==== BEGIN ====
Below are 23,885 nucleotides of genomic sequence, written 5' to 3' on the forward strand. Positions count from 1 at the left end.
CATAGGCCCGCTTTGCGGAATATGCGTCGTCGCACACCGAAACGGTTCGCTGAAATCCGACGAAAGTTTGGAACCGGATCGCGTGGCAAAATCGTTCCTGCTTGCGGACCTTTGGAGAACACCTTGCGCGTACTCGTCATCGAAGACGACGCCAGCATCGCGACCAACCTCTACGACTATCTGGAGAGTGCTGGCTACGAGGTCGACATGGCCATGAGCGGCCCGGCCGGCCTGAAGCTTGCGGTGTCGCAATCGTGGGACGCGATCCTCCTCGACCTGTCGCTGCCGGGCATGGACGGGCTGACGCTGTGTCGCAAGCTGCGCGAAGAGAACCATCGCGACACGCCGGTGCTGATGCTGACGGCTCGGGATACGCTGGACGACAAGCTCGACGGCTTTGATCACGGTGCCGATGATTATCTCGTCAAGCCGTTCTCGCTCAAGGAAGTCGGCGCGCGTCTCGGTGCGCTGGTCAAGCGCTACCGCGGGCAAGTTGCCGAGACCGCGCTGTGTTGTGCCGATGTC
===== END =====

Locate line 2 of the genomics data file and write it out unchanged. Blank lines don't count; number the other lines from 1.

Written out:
CATAGGCCCGCTTTGCGGAATATGCGTCGTCGCACACCGAAACGGTTCGCTGAAATCCGACGAAAGTTTGGAACCGGATCGCGTGGCAAAATCGTTCCTGCTTGCGGACCTTTGGAGAACACCTTGCGCGTACTCGTCATCGAAGACGACGCCAGCATCGCGACCAACCTCTACGACTATCTGGAGAGTGCTGGCTACGAGGTCGACATGGCCATGAGCGGCCCGGCCGGCCTGAAGCTTGCGGTGTCGCAATCGTGGGACGCGATCCTCCTCGACCTGTCGCTGCCGGGCATGGACGGGCTGACGCTGTGTCGCAAGCTGCGCGAAGAGAACCATCGCGACACGCCGGTGCTGATGCTGACGGCTCGGGATACGCTGGACGACAAGCTCGACGGCTTTGATCACGGTGCCGATGATTATCTCGTCAAGCCGTTCTCGCTCAAGGAAGTCGGCGCGCGTCTCGGTGCGCTGGTCAAGCGCTACCGCGGGCAAGTTGCCGAGACCGCGCTGTGTTGTGCCGATGTC